Natural Guide to Healthy Living icon


Bookmark this Site
Tell a Friend
Subscribe to Newsletter
Contact Dr. Comas

Menopause is a transition not a disease,
but many symptoms associated with it can be controlled by natural approaches.


Acceptance of Life's Stages
Conventional treatment
Hormone Replacement Therapy
Natural treatment

Menopause is the physiological cessation of menses as a result of decreasing ovarian function,
indicating the end of fertility. It is also referred to as the “change of life”.

When a woman stops ovulating, her ovaries stop producing the hormones estrogen and progesterone.
Circulating levels of these hormones are markedly reduced but testosterone decreases only slightly.
Estrogen acts on different organs in the body, cells in the vagina, bladder, breast, skin, bones, arteries, heart, liver
and brain all contain estrogen receptors, and require this hormone to stimulate these receptors for normal cell function.
Estrogen is needed to keep the skin smooth and moist and the arteries unclogged.
It is also necessary for proper bone formation.


Natural menopause: occurs at an average age of 50 to 51yr, the menopausal period is
different for each individual woman, and the transition usually last up to 5 years.

Premature menopause:
refers to ovarian failure of unknown cause that occurs before age 40.
Smoking is associated with early menopause.
Radiation exposure, chemotherapeutic drugs, and surgery that impairs ovarian blood supply can also hasten menopause.

Artificial menopause:
follows ovariectomy or radiation of the pelvis, including the ovaries.


Some woman go through menopause with few or no noticeable symptoms.
·    Hot flushes and sweating affect 75 % of woman, most have hot flushes for >1 yr and 25 to 50 % for > 5 yr.
·    Psychologic and emotional symptoms of fatigue, lack of sleep, irritability, mood swings, anxiety, depression,
      insomnia and nervousness may be related to both estrogen deprivation and the stress of  aging and changing roles.
·    Intermittent dizziness, paresthesias, palpitations and tachicardia may occur; the incidence of heart disease increases.
·    Dyspareunia (disconfort during sexual intercourse),  pooor libido, increasing pelvic relaxation, urinary incontinence,
     cystitis,  vaginal dryness and vaginitis tent to occur.
·    Nausea, headaches, dizziness, flatulence, constipation, diarrhea, arthralgia, and myalgia are common complaints.
·    Osteoporosis is the major health hazard. Those at high risk are slender, white woman who smoke, take corticosteroids,
     or have a little physical activity. Bone mass losses average 1 to 2 % yr after menopause and result in numerous fractures.        Primary sites are the vertebrae, leading to stooping and backache, hip and wrist. These fractures may occur with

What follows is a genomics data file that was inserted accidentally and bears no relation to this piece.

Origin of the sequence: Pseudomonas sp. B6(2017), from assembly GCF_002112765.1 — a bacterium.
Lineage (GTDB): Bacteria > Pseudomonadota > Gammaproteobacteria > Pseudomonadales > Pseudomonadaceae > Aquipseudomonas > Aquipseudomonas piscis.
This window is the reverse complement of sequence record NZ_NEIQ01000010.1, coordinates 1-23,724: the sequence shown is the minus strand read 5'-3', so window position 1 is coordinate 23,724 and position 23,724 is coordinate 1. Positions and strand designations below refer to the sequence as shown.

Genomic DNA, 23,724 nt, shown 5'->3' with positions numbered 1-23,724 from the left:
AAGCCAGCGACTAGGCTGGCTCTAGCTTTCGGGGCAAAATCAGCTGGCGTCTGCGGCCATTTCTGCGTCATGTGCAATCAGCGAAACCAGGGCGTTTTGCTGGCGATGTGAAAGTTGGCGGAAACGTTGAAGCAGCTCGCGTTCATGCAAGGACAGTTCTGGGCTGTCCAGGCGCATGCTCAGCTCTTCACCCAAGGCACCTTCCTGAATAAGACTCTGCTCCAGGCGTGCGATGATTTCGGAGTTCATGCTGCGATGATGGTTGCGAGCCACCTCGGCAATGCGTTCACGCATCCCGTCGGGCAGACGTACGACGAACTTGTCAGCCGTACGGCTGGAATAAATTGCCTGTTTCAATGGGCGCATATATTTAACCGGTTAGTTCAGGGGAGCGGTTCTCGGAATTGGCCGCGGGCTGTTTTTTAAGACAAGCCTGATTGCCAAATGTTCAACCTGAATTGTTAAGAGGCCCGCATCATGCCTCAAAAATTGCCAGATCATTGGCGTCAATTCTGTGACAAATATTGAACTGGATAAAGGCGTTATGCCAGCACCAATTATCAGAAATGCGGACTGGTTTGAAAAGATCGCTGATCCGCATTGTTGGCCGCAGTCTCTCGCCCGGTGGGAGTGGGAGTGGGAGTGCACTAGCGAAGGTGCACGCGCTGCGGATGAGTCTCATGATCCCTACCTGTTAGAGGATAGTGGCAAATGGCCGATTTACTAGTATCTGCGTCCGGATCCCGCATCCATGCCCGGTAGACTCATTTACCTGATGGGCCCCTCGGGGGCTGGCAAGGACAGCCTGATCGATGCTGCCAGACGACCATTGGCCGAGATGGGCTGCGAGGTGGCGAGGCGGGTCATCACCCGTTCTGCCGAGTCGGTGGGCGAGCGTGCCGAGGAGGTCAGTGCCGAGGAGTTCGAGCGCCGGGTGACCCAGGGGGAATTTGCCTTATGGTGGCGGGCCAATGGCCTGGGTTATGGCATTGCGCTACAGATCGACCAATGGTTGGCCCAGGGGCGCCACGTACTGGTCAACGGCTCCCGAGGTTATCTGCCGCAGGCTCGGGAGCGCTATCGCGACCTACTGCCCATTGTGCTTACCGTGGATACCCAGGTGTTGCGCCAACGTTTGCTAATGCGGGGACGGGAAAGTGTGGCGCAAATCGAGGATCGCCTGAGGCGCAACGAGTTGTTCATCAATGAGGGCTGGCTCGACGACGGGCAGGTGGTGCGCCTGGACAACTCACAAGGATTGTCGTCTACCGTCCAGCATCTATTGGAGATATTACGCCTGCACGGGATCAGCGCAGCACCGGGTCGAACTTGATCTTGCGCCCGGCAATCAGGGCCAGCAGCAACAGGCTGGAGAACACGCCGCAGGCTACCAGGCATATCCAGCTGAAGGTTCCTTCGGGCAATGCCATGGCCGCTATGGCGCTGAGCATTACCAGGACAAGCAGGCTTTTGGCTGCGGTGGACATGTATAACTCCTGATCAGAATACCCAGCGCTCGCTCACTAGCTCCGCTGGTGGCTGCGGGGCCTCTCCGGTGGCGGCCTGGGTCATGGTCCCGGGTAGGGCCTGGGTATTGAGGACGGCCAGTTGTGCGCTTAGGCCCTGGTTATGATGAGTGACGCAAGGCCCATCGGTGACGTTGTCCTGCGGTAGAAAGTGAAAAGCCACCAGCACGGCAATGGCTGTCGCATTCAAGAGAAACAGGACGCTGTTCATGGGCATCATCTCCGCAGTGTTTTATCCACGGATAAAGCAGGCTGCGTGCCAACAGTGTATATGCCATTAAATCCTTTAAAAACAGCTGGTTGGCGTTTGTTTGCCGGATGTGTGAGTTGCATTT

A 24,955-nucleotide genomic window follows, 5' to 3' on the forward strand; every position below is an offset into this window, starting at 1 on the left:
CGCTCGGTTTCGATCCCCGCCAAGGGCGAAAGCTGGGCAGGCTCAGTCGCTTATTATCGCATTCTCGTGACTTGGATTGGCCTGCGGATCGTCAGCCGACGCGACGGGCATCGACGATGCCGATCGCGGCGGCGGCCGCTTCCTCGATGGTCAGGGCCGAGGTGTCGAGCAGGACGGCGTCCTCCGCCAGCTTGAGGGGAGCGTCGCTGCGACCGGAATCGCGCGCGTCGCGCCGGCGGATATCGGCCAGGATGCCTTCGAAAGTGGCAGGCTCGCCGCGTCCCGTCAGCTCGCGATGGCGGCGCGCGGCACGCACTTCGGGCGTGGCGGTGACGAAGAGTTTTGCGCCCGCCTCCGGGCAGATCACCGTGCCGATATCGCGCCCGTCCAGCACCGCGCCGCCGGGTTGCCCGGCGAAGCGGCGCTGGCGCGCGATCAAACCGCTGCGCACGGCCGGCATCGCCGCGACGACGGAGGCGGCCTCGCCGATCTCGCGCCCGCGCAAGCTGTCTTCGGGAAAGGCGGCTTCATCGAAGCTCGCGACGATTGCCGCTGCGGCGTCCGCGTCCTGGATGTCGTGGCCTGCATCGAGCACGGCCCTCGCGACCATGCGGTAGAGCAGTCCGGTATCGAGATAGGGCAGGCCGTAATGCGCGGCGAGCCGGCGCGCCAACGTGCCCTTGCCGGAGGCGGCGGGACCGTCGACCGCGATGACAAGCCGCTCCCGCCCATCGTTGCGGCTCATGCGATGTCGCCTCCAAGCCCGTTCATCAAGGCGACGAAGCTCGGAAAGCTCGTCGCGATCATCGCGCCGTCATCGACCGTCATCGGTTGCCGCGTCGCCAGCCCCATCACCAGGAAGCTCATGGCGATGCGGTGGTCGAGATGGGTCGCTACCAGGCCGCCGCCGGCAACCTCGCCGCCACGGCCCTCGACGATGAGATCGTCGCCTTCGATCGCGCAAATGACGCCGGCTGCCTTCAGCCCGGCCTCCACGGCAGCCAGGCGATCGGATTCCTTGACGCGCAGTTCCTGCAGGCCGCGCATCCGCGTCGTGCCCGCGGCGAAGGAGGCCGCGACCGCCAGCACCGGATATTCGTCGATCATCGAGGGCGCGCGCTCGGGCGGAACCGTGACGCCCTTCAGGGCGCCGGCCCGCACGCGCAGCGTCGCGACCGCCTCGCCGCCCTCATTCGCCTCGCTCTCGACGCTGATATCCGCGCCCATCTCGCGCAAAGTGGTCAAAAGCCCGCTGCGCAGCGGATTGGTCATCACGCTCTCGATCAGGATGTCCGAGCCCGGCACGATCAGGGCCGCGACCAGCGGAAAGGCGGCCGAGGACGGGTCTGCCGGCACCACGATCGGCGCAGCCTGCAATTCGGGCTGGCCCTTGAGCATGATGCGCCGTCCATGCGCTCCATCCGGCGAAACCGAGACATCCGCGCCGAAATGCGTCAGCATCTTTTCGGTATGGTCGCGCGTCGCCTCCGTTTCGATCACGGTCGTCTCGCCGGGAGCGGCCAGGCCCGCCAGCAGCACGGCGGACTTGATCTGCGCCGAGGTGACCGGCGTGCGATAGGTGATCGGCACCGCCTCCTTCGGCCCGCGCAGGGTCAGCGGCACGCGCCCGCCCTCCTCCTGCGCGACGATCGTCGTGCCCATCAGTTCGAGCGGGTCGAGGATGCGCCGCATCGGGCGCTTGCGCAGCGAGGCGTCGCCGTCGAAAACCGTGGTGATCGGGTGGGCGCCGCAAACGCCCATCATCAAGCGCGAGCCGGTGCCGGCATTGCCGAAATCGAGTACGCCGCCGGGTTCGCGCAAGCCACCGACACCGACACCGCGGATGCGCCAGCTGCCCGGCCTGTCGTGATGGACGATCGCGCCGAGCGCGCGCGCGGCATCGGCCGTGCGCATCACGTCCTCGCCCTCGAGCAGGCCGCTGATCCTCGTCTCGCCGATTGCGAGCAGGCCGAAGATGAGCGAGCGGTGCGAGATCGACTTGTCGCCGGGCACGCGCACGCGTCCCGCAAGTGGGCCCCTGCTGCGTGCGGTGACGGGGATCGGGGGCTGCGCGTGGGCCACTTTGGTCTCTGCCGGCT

little trauma, and in the elderly, with no trauma.

It is important to remember that menopause is not a disease. It is a natural process in a woman’s life.
How a woman views this time of her life can have a lot to do with how frequent and severe her symptoms are.
If menopause is viewed as the end of youth and sexuality, this time will be much  more difficult than if it is viewed as
the next natural phase of life.


Menopause is usually obvious.
In younger woman, the diagnosis is substantiated by elevated levels of follicle-stimulating hormone.
Endocrine disorders such as thyroid disease, diabetes mellitus, and hyperparathyroidism should be rule out.

Conventional treatment:

Estrogen replacement  therapy to sustain systems dependent on ovarian hormone secretion and to relieve hot flushes
and vaginal atrophy as well as to prevent osteoporosis.
When estrogens are contraindicated ( eg. history of estrogen-dependent neoplasia of the endometrium or breast,
thrombophlebitis, or liver disease) treatments for reducing disconfort due to hot flushes include sedative-hypnotics
( barbiturates or benzodiazepines), progestin or clonidine.

The goal of hormone replacement therapy (HRT) is to restore a woman’s hormonal balance, primarily her estrogen level.
In addition to relieving menopausal symptoms HRT appears to prevent osteoporosis and heart disease.
However, HRT also has a serious dark side, which includes a possible connection to several forms of cancer ( breast, ovarian)
and autoinmune disorders such as lupus.
A 1995 report by The New england Journal of Medicine reaffirmed the suspected link between ERT and breast cancer,
while another report  suggested the risk of ovarian cancer.

It is inadvisable to take estrogen if there is a personal or family history of breast cancer, uterine cancer or fibroid tumors
as well as liver or gall bladder disease.

Natural treatment:

Help alleviate the most common symptoms of menopause.